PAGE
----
Dealing With Allergies
Springtime is a time for joy. However that joy is slightly dampened by the coming of springtime allergies. Eye allergies often arise in the spring. It is important to understand the symptoms of eye allergies so you can quickly understand that your problems might be resulting from an allergy and then take the appropriate steps to alleviate it.
Symptoms can include redness in the white of the eye or the inner eyelid. Other signs are: tearing, itchy eyes, blurred vision, burning sensation, eyelid swelling, and sensitivity to light. Eye allergies can start alone or you might experience nasal allergies and the allergic skin condition eczema (skin become rough and inflamed with blisters which cause itching and bleeding) along with eye allergies. The only way to know for sure if it is an eye allergy is to make a trip to your doctor.
When your eyes itch you may have a strong urge to rub them but rubbing itchy eyes can make things worse. Rubbing your eyes may cause the mast cells (Mast cells are “master regulators” of the immune system; They come from bone marrow and go into all tissues of the body and are known to cause severe allergies) to release some more of the chemicals which led to your eyes itching in the first place! When your eyes are itching, remove your contact lenses (if you wear them), avoid eye makeup, and apply cool compresses to your eyes. Also wash your hands as often as possible.
Many eye allergies are triggered by grass, tree and weed pollen to name a few, because they may have seasonal allergic conjunctivitis. When pollen counts are high, try to stay indoors and keep your windows closed and air conditioner on. When you do have to step out, wear sunglasses to keep the pollen off your eyes.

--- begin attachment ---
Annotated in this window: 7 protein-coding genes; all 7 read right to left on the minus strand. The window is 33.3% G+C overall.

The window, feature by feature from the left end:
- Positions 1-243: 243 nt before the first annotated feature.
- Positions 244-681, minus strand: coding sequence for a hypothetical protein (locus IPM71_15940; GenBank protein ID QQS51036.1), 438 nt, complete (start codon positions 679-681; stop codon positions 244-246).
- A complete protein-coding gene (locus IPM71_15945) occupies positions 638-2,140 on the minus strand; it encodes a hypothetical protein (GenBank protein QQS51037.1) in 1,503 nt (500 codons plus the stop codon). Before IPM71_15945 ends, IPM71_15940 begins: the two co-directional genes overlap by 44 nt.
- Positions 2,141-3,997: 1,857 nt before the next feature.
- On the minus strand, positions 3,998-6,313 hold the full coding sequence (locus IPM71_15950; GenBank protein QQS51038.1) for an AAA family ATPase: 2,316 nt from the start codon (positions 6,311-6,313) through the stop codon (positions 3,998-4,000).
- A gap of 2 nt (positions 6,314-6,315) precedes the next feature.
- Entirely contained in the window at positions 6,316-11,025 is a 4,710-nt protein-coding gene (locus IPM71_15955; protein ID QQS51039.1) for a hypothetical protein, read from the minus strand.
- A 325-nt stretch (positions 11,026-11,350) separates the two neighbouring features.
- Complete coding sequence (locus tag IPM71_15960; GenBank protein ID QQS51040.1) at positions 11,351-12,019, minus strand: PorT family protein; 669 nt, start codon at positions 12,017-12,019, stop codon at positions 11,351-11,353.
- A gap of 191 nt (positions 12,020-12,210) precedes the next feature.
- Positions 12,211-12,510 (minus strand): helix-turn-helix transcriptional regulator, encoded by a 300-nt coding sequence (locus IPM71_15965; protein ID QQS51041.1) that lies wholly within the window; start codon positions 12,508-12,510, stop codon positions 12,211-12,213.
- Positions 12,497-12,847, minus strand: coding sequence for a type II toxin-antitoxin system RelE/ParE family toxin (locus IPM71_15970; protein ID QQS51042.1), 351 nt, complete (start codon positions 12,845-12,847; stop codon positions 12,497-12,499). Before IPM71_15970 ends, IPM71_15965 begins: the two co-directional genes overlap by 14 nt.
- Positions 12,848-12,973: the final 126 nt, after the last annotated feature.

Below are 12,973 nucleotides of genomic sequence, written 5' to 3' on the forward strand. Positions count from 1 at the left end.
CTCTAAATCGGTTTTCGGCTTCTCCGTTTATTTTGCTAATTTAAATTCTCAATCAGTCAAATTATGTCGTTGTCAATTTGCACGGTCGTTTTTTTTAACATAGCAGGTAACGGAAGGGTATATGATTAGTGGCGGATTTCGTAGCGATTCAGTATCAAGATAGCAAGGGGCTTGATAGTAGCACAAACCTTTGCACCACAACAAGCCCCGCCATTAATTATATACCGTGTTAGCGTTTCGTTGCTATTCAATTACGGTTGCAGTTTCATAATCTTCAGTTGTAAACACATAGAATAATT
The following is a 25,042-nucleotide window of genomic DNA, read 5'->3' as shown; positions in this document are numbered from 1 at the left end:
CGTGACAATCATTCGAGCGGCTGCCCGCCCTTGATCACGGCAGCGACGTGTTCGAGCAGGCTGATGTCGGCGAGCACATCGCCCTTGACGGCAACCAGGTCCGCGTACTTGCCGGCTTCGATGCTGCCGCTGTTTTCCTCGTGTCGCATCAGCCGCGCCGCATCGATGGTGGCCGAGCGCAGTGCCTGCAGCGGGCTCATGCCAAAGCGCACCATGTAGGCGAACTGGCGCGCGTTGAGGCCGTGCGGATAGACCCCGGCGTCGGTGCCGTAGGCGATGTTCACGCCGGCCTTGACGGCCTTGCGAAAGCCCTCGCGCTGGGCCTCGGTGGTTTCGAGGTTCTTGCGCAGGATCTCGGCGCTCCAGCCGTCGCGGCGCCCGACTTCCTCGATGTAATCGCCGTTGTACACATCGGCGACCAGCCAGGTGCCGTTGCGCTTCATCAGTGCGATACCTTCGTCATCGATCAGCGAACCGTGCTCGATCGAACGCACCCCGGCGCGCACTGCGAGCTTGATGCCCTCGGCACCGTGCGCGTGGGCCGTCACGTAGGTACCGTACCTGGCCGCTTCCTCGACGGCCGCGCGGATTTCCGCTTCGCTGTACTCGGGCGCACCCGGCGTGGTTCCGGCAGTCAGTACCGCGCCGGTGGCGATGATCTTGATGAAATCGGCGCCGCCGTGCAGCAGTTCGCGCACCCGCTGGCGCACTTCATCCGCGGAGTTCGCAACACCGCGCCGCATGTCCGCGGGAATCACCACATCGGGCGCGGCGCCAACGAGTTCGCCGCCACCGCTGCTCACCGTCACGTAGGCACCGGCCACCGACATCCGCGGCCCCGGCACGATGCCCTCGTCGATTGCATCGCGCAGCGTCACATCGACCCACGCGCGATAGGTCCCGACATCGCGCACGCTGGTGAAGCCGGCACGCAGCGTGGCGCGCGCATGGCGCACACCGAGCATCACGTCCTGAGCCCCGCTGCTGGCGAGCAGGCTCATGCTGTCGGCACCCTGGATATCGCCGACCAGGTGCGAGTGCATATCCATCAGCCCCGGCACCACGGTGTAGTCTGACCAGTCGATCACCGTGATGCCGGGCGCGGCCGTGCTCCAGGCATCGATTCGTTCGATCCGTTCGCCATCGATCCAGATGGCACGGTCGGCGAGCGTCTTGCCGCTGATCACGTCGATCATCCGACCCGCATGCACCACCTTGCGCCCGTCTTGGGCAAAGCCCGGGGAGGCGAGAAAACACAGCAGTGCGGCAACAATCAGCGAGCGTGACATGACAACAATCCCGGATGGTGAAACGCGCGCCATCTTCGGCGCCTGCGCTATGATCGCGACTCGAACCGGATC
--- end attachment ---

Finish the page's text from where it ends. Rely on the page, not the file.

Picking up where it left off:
There are indoor eye allergens too. Pet dander, dust mites and mold are some of the top indoor offenders. These triggers tend to cause symptoms all year long. To help control pet related allergies, keep your pet out of your bedroom. If you play with other people’s pets then limit exposure by washing your hands immediately after touching the pet. Also change clothes as soon as you reach home.
In case of dust mites try to clean floors with a damp mop instead of sweeping because sweeping will stir up allergens and spread them in the air. Also buy bedding and pillow cases that keep out dust mites. Wash your sheets in hot water. Try to keep humidity levels in your home between 30% and 50%.
If indoor mold is the cause of your eye problems then regularly clean your bathrooms, kitchens, and basements where mold lurks. Also buy a dehumidifier and clean it often. A high efficiency particulate air (HEPA) filter can also help to trap the mold spores before they can attack your eyes.
Most of the drops used for combating eye allergies have the same medication used to treat nasal allergies: antihistamines, decongestants, and mast cell stabilizers. Antihistamines fight symptoms by blocking the effect of histamine. Mast cell stabilizers lower inflammation by stopping the release of chemicals such as histamines from the mast cells.